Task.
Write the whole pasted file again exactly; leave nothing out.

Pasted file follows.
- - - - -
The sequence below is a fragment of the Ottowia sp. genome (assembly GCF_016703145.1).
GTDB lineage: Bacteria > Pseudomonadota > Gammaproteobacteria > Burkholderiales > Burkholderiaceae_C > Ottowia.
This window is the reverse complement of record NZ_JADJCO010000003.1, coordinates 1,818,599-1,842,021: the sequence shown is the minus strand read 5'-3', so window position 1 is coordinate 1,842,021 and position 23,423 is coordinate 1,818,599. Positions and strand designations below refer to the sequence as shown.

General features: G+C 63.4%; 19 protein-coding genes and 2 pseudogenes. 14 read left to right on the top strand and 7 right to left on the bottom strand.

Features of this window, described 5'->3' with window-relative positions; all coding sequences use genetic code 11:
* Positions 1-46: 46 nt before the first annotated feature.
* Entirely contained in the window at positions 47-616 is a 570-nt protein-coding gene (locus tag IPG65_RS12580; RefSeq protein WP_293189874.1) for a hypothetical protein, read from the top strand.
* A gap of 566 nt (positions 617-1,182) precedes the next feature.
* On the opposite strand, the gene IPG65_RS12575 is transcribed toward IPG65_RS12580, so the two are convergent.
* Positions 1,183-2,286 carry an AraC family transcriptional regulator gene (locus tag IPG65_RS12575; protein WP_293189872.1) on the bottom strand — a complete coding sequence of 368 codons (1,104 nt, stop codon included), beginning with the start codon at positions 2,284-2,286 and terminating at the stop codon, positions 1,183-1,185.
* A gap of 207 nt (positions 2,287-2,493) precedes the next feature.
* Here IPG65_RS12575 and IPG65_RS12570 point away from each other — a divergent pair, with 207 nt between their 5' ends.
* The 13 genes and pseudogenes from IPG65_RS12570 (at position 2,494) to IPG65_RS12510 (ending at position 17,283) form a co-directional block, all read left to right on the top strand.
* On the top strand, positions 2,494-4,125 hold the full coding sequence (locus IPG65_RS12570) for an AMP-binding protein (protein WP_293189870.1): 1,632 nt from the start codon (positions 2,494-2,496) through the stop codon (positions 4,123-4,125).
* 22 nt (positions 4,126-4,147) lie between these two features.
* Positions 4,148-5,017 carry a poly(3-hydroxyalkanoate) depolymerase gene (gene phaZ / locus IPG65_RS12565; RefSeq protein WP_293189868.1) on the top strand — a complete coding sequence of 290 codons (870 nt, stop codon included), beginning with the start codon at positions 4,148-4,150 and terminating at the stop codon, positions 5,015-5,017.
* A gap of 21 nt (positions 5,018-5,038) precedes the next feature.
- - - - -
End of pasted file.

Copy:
The sequence below is a fragment of the Ottowia sp. genome (assembly GCF_016703145.1).
GTDB lineage: Bacteria > Pseudomonadota > Gammaproteobacteria > Burkholderiales > Burkholderiaceae_C > Ottowia.
This window is the reverse complement of record NZ_JADJCO010000003.1, coordinates 1,818,599-1,842,021: the sequence shown is the minus strand read 5'-3', so window position 1 is coordinate 1,842,021 and position 23,423 is coordinate 1,818,599. Positions and strand designations below refer to the sequence as shown.

General features: G+C 63.4%; 19 protein-coding genes and 2 pseudogenes. 14 read left to right on the top strand and 7 right to left on the bottom strand.

Features of this window, described 5'->3' with window-relative positions; all coding sequences use genetic code 11:
* Positions 1-46: 46 nt before the first annotated feature.
* Entirely contained in the window at positions 47-616 is a 570-nt protein-coding gene (locus tag IPG65_RS12580; RefSeq protein WP_293189874.1) for a hypothetical protein, read from the top strand.
* A gap of 566 nt (positions 617-1,182) precedes the next feature.
* On the opposite strand, the gene IPG65_RS12575 is transcribed toward IPG65_RS12580, so the two are convergent.
* Positions 1,183-2,286 carry an AraC family transcriptional regulator gene (locus tag IPG65_RS12575; protein WP_293189872.1) on the bottom strand — a complete coding sequence of 368 codons (1,104 nt, stop codon included), beginning with the start codon at positions 2,284-2,286 and terminating at the stop codon, positions 1,183-1,185.
* A gap of 207 nt (positions 2,287-2,493) precedes the next feature.
* Here IPG65_RS12575 and IPG65_RS12570 point away from each other — a divergent pair, with 207 nt between their 5' ends.
* The 13 genes and pseudogenes from IPG65_RS12570 (at position 2,494) to IPG65_RS12510 (ending at position 17,283) form a co-directional block, all read left to right on the top strand.
* On the top strand, positions 2,494-4,125 hold the full coding sequence (locus IPG65_RS12570) for an AMP-binding protein (protein WP_293189870.1): 1,632 nt from the start codon (positions 2,494-2,496) through the stop codon (positions 4,123-4,125).
* 22 nt (positions 4,126-4,147) lie between these two features.
* Positions 4,148-5,017 carry a poly(3-hydroxyalkanoate) depolymerase gene (gene phaZ / locus IPG65_RS12565; RefSeq protein WP_293189868.1) on the top strand — a complete coding sequence of 290 codons (870 nt, stop codon included), beginning with the start codon at positions 4,148-4,150 and terminating at the stop codon, positions 5,015-5,017.
* A gap of 21 nt (positions 5,018-5,038) precedes the next feature.